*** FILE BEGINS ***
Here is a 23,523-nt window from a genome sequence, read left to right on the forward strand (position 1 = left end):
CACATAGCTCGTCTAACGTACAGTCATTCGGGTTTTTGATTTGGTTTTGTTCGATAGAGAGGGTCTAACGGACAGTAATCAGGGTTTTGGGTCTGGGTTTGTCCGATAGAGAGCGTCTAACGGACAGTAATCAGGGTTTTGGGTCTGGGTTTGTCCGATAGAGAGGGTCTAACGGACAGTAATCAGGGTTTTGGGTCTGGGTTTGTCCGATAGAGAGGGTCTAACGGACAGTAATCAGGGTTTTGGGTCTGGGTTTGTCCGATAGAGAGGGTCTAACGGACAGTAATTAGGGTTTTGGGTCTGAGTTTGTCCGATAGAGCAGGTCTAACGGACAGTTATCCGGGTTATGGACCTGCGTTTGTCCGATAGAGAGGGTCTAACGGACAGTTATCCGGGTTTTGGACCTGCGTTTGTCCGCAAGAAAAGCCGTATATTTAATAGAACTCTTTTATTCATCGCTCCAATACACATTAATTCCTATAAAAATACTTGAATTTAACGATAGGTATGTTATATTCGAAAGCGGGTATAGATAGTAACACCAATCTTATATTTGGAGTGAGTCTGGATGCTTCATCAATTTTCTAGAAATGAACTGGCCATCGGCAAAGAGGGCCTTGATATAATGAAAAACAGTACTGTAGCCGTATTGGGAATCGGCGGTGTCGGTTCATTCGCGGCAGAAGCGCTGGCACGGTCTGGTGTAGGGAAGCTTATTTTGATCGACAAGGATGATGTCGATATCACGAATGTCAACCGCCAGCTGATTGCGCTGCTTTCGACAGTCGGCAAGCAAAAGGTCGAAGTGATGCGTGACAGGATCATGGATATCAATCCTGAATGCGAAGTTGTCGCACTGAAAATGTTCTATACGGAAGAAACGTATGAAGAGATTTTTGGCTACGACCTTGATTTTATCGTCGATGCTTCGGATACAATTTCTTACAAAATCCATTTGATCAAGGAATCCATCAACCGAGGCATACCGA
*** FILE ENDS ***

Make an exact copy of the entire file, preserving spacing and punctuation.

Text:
Here is a 23,523-nt window from a genome sequence, read left to right on the forward strand (position 1 = left end):
CACATAGCTCGTCTAACGTACAGTCATTCGGGTTTTTGATTTGGTTTTGTTCGATAGAGAGGGTCTAACGGACAGTAATCAGGGTTTTGGGTCTGGGTTTGTCCGATAGAGAGCGTCTAACGGACAGTAATCAGGGTTTTGGGTCTGGGTTTGTCCGATAGAGAGGGTCTAACGGACAGTAATCAGGGTTTTGGGTCTGGGTTTGTCCGATAGAGAGGGTCTAACGGACAGTAATCAGGGTTTTGGGTCTGGGTTTGTCCGATAGAGAGGGTCTAACGGACAGTAATTAGGGTTTTGGGTCTGAGTTTGTCCGATAGAGCAGGTCTAACGGACAGTTATCCGGGTTATGGACCTGCGTTTGTCCGATAGAGAGGGTCTAACGGACAGTTATCCGGGTTTTGGACCTGCGTTTGTCCGCAAGAAAAGCCGTATATTTAATAGAACTCTTTTATTCATCGCTCCAATACACATTAATTCCTATAAAAATACTTGAATTTAACGATAGGTATGTTATATTCGAAAGCGGGTATAGATAGTAACACCAATCTTATATTTGGAGTGAGTCTGGATGCTTCATCAATTTTCTAGAAATGAACTGGCCATCGGCAAAGAGGGCCTTGATATAATGAAAAACAGTACTGTAGCCGTATTGGGAATCGGCGGTGTCGGTTCATTCGCGGCAGAAGCGCTGGCACGGTCTGGTGTAGGGAAGCTTATTTTGATCGACAAGGATGATGTCGATATCACGAATGTCAACCGCCAGCTGATTGCGCTGCTTTCGACAGTCGGCAAGCAAAAGGTCGAAGTGATGCGTGACAGGATCATGGATATCAATCCTGAATGCGAAGTTGTCGCACTGAAAATGTTCTATACGGAAGAAACGTATGAAGAGATTTTTGGCTACGACCTTGATTTTATCGTCGATGCTTCGGATACAATTTCTTACAAAATCCATTTGATCAAGGAATCCATCAACCGAGGCATACCGA